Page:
DUBAI: A startling black and white photograph of a dilapidated bomb-shelled building with a large gaping hole stares viewers in the eye. The image was captured on Aug. 3, 2014, when before sunrise, Daesh militants attacked Kocho, a Yazidi village in Iraq’s South Sinjar.
Some residents managed to flee but most did not make it past the outskirts of the village. They subsequently faced a genocidal campaign that engulfed the entire Yazidi community in the district, leading to the death and disappearance of thousands of people.
Some estimates place the number of Yazidis massacred or kidnapped at 12,000, while others say the figure could be as high as 400,000.
About 2,800 women and children remain in captivity to date. Those who survived are still recovering from the trauma.
On Aug. 1, the UK joined more than 18 governments and international bodies around the world that officially recognize the genocide of the Yazidis by Daesh.
Nine years after the genocide, London-based filmmaker and photographer Yad Deen and collaborator Renas Babakir are staging HOME, a new online photo exhibition dedicated to raising funds for the Yazidi community — still one of the most persecuted groups in Iraq.
Deen has produced a collection of 12 black and white photographs of Kocho, one of the most severely-impacted villages in Sinjar. Each photograph in the series is accompanied by an account given by Dawd Salim Bashar Loko, a Yazidi guardian of Kocho, and a survivor of the genocide.
“When Renas and I were in Sinjar during March and April this year, we both immediately noticed the same thing: Most people’s houses were still in ruins, as were local shops,” Deen told Arab News. “Nothing had changed since I was in Sinjar in 2015, two weeks after its liberation from so-called ‘Islamic State’ militants. We traveled to the old bazaar, and to our further shock, the only element of the area that was clear were the roads.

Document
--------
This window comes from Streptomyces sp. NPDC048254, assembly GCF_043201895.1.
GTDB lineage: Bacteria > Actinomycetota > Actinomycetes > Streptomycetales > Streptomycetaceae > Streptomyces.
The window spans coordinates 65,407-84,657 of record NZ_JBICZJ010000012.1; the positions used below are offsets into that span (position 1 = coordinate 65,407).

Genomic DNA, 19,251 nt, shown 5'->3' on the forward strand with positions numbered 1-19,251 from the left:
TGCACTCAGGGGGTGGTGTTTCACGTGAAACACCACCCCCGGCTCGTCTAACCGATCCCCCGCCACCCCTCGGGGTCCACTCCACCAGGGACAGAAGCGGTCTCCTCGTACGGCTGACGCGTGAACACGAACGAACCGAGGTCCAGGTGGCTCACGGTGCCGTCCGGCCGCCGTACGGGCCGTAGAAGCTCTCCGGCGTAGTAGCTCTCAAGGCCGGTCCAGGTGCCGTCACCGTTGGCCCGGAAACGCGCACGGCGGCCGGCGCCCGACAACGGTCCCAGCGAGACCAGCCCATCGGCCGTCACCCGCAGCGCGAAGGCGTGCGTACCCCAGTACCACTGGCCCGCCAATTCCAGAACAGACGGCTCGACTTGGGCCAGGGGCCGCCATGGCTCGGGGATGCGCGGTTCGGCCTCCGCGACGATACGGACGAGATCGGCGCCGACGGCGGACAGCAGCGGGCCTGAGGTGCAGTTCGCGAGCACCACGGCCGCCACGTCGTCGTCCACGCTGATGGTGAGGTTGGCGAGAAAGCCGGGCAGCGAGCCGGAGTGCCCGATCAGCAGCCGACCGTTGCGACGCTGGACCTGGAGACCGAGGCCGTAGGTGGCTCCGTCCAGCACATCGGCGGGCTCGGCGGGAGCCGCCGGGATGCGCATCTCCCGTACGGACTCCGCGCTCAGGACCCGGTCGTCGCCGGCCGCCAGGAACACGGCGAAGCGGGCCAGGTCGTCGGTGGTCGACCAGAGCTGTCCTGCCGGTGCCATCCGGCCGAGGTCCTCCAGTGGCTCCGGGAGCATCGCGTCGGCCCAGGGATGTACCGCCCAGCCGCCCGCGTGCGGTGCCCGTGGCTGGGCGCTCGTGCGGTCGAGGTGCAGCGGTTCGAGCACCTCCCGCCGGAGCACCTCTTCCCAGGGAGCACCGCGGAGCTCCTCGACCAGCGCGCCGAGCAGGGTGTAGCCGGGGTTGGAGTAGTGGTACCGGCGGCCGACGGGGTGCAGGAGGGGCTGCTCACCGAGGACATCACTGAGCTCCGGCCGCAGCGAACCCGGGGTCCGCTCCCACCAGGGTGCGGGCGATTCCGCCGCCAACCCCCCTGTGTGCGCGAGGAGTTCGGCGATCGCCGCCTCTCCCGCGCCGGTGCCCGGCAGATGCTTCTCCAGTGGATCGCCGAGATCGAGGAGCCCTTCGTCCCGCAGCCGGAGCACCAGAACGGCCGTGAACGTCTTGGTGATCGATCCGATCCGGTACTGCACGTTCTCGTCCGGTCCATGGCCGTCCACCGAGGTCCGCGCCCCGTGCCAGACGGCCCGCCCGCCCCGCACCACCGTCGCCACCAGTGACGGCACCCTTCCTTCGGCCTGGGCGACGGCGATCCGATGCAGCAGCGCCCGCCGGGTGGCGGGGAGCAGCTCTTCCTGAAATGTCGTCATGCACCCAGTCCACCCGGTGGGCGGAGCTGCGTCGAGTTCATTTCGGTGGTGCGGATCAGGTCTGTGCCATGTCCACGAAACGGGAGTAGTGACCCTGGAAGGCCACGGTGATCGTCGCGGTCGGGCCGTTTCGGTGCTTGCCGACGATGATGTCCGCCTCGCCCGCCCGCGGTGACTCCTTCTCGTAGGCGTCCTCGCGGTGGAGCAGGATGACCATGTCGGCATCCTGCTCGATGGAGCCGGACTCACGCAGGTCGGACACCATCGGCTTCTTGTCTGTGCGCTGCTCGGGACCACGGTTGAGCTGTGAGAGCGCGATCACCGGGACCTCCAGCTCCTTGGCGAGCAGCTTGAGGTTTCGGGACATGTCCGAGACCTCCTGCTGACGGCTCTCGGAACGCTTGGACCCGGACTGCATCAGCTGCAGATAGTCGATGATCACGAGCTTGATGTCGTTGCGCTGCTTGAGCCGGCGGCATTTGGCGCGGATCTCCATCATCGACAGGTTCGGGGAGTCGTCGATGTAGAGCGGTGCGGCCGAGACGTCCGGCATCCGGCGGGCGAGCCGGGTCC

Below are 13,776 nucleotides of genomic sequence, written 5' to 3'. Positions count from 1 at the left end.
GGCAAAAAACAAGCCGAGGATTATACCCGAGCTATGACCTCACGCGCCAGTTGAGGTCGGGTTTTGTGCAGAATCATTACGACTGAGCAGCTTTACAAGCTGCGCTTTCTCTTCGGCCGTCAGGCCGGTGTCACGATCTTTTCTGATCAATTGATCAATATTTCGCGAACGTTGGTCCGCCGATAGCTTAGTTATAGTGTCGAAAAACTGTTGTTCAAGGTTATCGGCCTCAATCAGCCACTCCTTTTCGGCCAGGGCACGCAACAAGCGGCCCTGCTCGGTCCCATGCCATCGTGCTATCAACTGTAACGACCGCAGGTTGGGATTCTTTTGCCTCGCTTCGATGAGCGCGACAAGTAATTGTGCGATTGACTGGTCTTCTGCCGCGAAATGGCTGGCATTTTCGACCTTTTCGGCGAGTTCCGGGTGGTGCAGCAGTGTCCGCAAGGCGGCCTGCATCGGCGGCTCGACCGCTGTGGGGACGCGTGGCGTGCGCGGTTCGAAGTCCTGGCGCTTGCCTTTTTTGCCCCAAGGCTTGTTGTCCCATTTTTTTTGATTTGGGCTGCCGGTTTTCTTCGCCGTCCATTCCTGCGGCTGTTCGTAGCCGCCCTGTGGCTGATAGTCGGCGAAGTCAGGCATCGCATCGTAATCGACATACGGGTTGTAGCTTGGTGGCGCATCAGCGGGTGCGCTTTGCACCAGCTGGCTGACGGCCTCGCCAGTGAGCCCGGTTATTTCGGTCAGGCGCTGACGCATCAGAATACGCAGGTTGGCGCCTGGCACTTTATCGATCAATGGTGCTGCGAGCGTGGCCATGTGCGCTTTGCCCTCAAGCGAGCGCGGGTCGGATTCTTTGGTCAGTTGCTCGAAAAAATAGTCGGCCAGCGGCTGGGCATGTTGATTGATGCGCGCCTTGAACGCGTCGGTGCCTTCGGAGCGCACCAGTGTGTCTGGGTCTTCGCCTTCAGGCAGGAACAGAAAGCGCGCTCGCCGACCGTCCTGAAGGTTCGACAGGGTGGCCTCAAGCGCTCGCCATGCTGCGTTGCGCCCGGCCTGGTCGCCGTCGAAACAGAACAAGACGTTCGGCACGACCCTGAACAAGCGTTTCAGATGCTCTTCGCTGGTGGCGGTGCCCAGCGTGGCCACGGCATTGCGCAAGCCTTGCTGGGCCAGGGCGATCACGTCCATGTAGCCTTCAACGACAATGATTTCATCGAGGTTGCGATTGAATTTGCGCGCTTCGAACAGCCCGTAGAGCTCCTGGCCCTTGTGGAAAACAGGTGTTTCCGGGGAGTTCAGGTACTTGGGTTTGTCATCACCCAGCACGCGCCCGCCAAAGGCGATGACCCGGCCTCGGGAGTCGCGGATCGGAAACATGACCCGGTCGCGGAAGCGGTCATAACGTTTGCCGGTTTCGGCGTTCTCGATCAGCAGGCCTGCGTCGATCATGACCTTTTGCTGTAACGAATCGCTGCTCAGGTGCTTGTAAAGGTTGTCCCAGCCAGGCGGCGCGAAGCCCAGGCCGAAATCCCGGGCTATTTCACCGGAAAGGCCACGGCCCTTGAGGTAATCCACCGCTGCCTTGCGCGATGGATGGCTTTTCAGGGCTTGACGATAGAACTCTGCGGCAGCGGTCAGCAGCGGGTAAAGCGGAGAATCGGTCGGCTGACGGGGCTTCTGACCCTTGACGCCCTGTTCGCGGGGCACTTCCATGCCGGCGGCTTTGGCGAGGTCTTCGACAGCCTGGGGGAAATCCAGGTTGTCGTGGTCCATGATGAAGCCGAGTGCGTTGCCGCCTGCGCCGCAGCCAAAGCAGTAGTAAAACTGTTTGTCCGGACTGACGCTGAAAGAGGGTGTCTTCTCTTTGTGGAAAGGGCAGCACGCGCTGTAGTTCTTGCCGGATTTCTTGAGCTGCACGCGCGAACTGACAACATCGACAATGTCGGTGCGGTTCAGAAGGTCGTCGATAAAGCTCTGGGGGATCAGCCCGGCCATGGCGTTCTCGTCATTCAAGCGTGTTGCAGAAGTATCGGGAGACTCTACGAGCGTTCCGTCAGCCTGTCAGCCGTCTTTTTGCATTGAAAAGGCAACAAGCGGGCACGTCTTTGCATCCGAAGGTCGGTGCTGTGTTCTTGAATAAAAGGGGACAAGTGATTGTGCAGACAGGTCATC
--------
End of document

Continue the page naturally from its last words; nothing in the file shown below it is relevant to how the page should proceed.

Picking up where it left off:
“The burned and destroyed buildings that were once beautiful domestic dwellings and shops were just as I had seen them back in 2015. Alas, the old bazaar’s present aided in my recollection of its past. That was another sign that Sinjar was being forgotten and neglected.”
HOME, said Deen, is a voluntary initiative to help Yazidi families rebuild their still-ruined homes.
Deen and Babakir are working with Sinjar Academy to identify the families that have returned and identify their construction needs, be it repairs on roofs, doors, windows, or anything else within the exhibition’s capacity.
“One must remember that there are many, many homes that are completely destroyed and must be rebuilt,” Deen added. “This is a future project that we have discussed with Murad Ismael, president and co-founder of Sinjar Academy, and something we hope that HOME will eventually lead to.”
Through the photographs and personal accounts, Deen and Babakir are striving to keep the memories of the Yazidis alive.
“Despite what they have been through at the hands of so called ‘Islamic State’ militants and endured in the dire conditions of internally displaced persons camps, Yazidi families are determined to return to their homes,” Deen said.
“The first struggle is funding the journey back to Sinjar, which is followed by what they need to settle back into their homes and render them inhabitable again.”